Yes, I am only applying to judges in the same district where I externed for a year and half and from where I grew up. I've read on here how judges are as critical if not more than firms are regarding grades. I tried to take courses that were extensions of 1L core classes to show that once my illness was under control I performed well. I just don't know if judges really look at applicants holistically initially or whether it's more like firms with gpa cutoffs, etc.

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Re: Clerks, taking questions for a bit

Postby Anonymous User » Thu Aug 30, 2012 5:12 pm

Anonymous User wrote:
Anonymous User wrote:Are clerkships with bankruptcy courts / court of federal claims "worth it" in terms of enhancing employment prospects? Or do firms not really care that much? Not necessarily Biglaw firms, but if you wanted to go to a decent mid-law firm in the general area of the clerkship afterwards.



Bump. Anyone know?



New poster bumping. Also curious. Interested in transactional work, wondering if these clerkships are worth it.

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Re: Clerks, taking questions for a bit

Postby Anonymous User » Thu Aug 30, 2012 5:18 pm

Anonymous User wrote:
Anonymous User wrote:
Anonymous User wrote:Are clerkships with bankruptcy courts / court of federal claims "worth it" in terms of enhancing employment prospects? Or do firms not really care that much? Not necessarily Biglaw firms, but if you wanted to go to a decent mid-law firm in the general area of the clerkship afterwards.



Bump. Anyone know?



New poster bumping. Also curious. Interested in transactional work, wondering if these clerkships are worth it.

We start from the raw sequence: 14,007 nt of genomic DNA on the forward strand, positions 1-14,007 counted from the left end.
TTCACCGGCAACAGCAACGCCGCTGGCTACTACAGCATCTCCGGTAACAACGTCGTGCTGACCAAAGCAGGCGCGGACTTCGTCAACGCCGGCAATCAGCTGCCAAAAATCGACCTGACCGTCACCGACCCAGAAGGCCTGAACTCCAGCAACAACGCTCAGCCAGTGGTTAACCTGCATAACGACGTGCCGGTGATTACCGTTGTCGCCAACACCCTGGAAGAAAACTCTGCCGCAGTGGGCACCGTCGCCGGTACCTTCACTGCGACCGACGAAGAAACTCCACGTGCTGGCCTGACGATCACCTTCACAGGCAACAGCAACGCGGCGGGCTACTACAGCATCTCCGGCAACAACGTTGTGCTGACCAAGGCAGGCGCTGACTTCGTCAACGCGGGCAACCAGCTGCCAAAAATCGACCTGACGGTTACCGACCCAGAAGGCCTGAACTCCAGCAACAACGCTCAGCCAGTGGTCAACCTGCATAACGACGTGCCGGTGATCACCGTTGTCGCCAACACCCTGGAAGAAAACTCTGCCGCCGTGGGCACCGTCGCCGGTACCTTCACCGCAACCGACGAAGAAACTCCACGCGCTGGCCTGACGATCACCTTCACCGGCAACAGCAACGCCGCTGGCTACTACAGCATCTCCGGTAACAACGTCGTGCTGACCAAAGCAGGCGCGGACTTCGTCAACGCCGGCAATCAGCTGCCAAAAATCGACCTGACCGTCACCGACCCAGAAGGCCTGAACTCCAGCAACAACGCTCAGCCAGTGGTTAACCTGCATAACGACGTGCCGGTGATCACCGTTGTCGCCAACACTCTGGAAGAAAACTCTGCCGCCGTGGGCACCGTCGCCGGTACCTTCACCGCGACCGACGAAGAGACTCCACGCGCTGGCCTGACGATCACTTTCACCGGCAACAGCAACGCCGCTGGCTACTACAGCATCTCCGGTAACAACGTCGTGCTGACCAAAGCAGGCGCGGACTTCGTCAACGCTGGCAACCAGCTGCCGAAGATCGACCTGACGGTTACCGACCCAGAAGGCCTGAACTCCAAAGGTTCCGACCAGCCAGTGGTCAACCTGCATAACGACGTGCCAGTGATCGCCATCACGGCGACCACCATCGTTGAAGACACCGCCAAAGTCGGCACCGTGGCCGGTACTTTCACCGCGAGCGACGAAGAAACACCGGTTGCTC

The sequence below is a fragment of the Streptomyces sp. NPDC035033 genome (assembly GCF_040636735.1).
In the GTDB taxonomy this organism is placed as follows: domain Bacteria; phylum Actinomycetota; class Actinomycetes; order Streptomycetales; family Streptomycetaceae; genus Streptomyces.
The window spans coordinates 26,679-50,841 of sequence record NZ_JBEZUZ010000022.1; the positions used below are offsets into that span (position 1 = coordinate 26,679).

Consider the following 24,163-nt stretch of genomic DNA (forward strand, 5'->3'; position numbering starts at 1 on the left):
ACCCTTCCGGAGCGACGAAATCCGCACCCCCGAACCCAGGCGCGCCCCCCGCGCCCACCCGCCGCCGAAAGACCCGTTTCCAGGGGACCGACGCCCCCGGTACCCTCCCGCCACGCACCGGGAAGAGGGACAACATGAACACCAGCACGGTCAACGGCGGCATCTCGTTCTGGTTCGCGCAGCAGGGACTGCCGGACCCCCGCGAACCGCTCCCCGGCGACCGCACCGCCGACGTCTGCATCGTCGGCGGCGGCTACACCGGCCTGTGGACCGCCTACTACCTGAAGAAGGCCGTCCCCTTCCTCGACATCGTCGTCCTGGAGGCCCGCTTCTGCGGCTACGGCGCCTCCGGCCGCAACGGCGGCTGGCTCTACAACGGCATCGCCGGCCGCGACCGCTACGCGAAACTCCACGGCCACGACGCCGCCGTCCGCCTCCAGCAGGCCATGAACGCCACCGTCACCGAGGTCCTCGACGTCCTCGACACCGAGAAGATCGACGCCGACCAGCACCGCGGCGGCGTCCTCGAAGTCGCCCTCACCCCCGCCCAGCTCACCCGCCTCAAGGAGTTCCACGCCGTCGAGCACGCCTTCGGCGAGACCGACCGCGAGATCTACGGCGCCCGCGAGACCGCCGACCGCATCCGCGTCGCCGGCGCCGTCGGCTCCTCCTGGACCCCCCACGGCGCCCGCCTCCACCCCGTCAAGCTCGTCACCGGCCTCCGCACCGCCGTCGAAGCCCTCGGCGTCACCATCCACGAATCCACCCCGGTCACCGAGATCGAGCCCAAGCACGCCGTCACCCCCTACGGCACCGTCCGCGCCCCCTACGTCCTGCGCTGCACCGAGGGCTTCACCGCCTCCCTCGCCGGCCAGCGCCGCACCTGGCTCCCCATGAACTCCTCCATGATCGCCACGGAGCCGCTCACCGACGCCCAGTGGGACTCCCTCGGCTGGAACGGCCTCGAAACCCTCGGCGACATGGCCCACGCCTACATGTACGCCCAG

Yes and no.
Bankruptcy courts are prestigious generally only in NY and Delaware. That is where the expert judges are, and for that reason that is where all the corporations go to file chapter 11. Corporations do not want to risk bankruptcy at a district where the law is not really well developed.
Outside of those areas, I mean places like Chicago, Boston SF and other good cities are a decent choice. Local corporations file chapter 11.
Other than that, you might be stuck in a place that only does Chapter 7 and 13. For big law, these are not interesting. For mid law, who knows... I would guess probably yes, but only within the region.

The thing about mid-law though is that any clerkship can be a help or nothing. Grades and resume do not get you those jobs as much as work experience and need on their part for new attorneys.

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Re: Clerks, taking questions for a bit

Postby Anonymous User » Thu Aug 30, 2012 5:48 pm

What about mag judges and specialty courts, like federal claims?

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Re: Clerks, taking questions for a bit

Postby Anonymous User » Thu Aug 30, 2012 8:44 pm

How are benefits like health insurance? Standard govt employee package?

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Re: Clerks, taking questions for a bit

Postby democrattotheend » Tue Sep 04, 2012 8:58 pm

Just bumping this so it doesn't get lost as we wait for Friday.

Has anyone who applied to supposedly on-plan judges but already been contacted?

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Re: Clerks, taking questions for a bit

Postby TatteredDignity » Wed Sep 19, 2012 10:13 pm

Is it more typical for someone going straight from school to a clerkship to take the bar before or after their clerkship(s)? Is bar admission required to clerk?

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Re: Clerks, taking questions for a bit

Postby ndirish2010 » Wed Sep 19, 2012 10:17 pm